Many years gone past, Christmas in Ghana was a festive occasion where we had a feeling of belongingness, good neighborliness, spirit of sharing and giving to the extent that we saw each other as one people irrespective of tribe, creed, race or gender. Can we go back and talk about how we celebrated the festive occasion? Several of these local stories will just fascinate and amaze you. Below are some of the stories shared with me by friends who have nostalgic feelings about how they celebrated Christmas some years ago.

Children in the localities will build Christmas houses using palm fronds, which are well decorated with flowers and these huts are well built with a chamber and a hall. We also had bamboo with explosives in them and we blasted till midnight, we light bonfires, children visit their friends in their numbers. The children sleep in these huts till the New Year and the huts are then destroyed. They enjoy having their meals in these huts.

“Also children walk through the communities with some “Bronya” (Christmas) tunes, they sing around the neighborhoods beating some “konkos” (empty tins, Milo or Milk tins etc) and stop by homes and get some foods and drinks as well. Anything goes.”-Naomi Kokuro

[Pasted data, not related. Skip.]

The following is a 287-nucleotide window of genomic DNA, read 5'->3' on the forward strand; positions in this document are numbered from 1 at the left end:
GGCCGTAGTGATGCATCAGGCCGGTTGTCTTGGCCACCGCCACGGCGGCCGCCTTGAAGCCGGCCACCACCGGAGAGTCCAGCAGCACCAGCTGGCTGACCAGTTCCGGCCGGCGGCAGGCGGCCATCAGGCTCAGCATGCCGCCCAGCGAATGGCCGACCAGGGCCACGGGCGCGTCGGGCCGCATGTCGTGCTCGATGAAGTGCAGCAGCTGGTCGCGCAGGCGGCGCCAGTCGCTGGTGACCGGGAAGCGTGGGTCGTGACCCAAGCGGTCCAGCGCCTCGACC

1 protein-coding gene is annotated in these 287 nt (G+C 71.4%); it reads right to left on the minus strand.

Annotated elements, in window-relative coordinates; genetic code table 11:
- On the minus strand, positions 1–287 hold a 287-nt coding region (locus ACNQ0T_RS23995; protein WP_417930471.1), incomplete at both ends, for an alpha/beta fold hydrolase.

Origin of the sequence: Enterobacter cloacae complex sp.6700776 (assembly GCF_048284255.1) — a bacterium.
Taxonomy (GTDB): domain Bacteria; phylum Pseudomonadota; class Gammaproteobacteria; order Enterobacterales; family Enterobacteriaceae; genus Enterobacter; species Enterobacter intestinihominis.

“I travel to my hometown and all the towns in that area have picnics with brass band. All the youth from these towns dance through all the other surrounding towns till New year. Each day a different town’s youth will pass through all the other towns singing and dancing. My gradma cooks chicken light soup with fufu and after we’re done eating she gives us soft drinks and bronya biscuits.”-Marian Clara Adeaba

”During Christmas, we will buy firecrackers and engage our friends across the street in a firecracker battle to find out who has the most powerful firecrackers.”-Yao Kumadoh

“We called ours Knockout, every child will cry to their parents to give them coins to buy firecrackers aka knockout so they can light them. It was fun.” “My dad will sew three different dresses for us every Bronya, one each for 24th night, Christmas and New Year. With my new “three sisters socks.”- Marian Clara Adeaba

“Every 24th night we will go to church and sing Christmas songs and pray to welcome Christmas and the birth of Christ.”-Naomi Kokuro

“Every Christmas we will start cooking the special food in the morning and eat it as supper.”-Marian Clara Adeaba

“Our parents prepare food and share with our neighbours. My grandma always buy biscuits, drinks and goat meat and share with the tenants in our house, and ever since it has become the norm.”

“New dresses were sewn for us to be worn on Christmas Sunday. This time, from now till Christmas day, children who are stubborn become obedient. If you like send them to the moon, they will go because they fear you will not buy  bronya atade3 (Christmas dresses) for them.”-Naomi Kokuro

You can also share your stories with me. Tell me how you celebrated Christmas some years ago in your localities.